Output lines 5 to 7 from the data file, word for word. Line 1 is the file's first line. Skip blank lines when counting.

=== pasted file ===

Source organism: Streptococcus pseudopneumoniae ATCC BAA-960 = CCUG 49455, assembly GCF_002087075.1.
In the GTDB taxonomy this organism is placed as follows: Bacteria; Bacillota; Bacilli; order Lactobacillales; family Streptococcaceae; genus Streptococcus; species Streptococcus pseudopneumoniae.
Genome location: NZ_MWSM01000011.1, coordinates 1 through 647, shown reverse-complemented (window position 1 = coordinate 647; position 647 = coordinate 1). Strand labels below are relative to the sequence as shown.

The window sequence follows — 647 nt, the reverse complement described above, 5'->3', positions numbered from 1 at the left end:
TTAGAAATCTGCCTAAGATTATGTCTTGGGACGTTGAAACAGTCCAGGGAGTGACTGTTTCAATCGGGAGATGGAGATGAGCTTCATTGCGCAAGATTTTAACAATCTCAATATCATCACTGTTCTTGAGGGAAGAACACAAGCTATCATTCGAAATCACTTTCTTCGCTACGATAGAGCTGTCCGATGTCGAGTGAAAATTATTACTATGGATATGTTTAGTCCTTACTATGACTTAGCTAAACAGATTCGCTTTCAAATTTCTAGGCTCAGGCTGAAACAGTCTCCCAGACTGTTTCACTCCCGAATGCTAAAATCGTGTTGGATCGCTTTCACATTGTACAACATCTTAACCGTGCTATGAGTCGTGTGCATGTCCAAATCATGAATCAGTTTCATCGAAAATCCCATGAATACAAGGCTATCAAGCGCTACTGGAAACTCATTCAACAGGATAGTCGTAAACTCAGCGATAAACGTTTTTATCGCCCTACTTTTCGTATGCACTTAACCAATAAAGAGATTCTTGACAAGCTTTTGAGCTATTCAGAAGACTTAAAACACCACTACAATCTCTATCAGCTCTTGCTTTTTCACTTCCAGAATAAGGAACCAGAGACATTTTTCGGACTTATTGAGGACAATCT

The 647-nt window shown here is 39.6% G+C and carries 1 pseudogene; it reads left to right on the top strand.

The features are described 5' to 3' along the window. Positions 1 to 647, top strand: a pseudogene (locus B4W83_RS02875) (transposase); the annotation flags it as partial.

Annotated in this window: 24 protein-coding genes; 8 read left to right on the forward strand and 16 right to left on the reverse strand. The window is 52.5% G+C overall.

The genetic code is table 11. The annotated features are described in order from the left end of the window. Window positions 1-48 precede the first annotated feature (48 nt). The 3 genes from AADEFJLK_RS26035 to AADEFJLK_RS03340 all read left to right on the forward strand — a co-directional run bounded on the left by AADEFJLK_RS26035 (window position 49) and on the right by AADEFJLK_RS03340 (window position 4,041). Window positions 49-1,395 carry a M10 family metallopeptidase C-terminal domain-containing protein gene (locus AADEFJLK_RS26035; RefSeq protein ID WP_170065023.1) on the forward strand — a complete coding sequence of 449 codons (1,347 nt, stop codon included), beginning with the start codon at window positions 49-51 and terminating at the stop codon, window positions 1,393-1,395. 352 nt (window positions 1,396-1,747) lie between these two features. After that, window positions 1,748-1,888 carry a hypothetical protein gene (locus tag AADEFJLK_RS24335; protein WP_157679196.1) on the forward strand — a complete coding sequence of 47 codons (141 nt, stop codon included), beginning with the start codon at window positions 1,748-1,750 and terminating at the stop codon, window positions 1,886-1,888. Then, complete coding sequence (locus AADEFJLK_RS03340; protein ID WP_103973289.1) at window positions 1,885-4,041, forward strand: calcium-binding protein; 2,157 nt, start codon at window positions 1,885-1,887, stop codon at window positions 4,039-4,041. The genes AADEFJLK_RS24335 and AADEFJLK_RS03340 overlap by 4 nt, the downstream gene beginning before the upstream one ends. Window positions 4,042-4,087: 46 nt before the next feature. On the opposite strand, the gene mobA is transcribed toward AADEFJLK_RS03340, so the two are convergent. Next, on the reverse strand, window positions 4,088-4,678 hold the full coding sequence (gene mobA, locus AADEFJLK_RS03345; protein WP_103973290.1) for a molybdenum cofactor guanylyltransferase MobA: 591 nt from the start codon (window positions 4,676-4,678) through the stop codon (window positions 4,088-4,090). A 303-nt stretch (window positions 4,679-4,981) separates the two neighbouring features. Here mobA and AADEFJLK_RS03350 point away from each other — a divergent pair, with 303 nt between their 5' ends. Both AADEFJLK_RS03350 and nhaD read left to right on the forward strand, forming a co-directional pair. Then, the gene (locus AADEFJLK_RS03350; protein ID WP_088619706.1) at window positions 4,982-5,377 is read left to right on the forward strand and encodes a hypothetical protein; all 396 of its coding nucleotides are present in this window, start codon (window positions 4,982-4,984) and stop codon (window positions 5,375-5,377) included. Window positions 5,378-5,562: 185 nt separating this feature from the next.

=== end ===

TTAGAAATCTGCCTAAGATTATGTCTTGGGACGTTGAAACAGTCCAGGGAGTGACTGTTTCAATCGGGAGATGGAGATGAGCTTCATTGCGCAAGATTTTAACAATCTCAATATCATCACTGTTCTTGAGGGAAGAACACAAGCTATCATTCGAAATCACTTTCTTCGCTACGATAGAGCTGTCCGATGTCGAGTGAAAATTATTACTATGGATATGTTTAGTCCTTACTATGACTTAGCTAAACAGATTCGCTTTCAAATTTCTAGGCTCAGGCTGAAACAGTCTCCCAGACTGTTTCACTCCCGAATGCTAAAATCGTGTTGGATCGCTTTCACATTGTACAACATCTTAACCGTGCTATGAGTCGTGTGCATGTCCAAATCATGAATCAGTTTCATCGAAAATCCCATGAATACAAGGCTATCAAGCGCTACTGGAAACTCATTCAACAGGATAGTCGTAAACTCAGCGATAAACGTTTTTATCGCCCTACTTTTCGTATGCACTTAACCAATAAAGAGATTCTTGACAAGCTTTTGAGCTATTCAGAAGACTTAAAACACCACTACAATCTCTATCAGCTCTTGCTTTTTCACTTCCAGAATAAGGAACCAGAGACATTTTTCGGACTTATTGAGGACAATCT

The 647-nt window shown here is 39.6% G+C and carries 1 pseudogene; it reads left to right on the top strand.

The features are described 5' to 3' along the window. Positions 1 to 647, top strand: a pseudogene (locus B4W83_RS02875) (transposase); the annotation flags it as partial.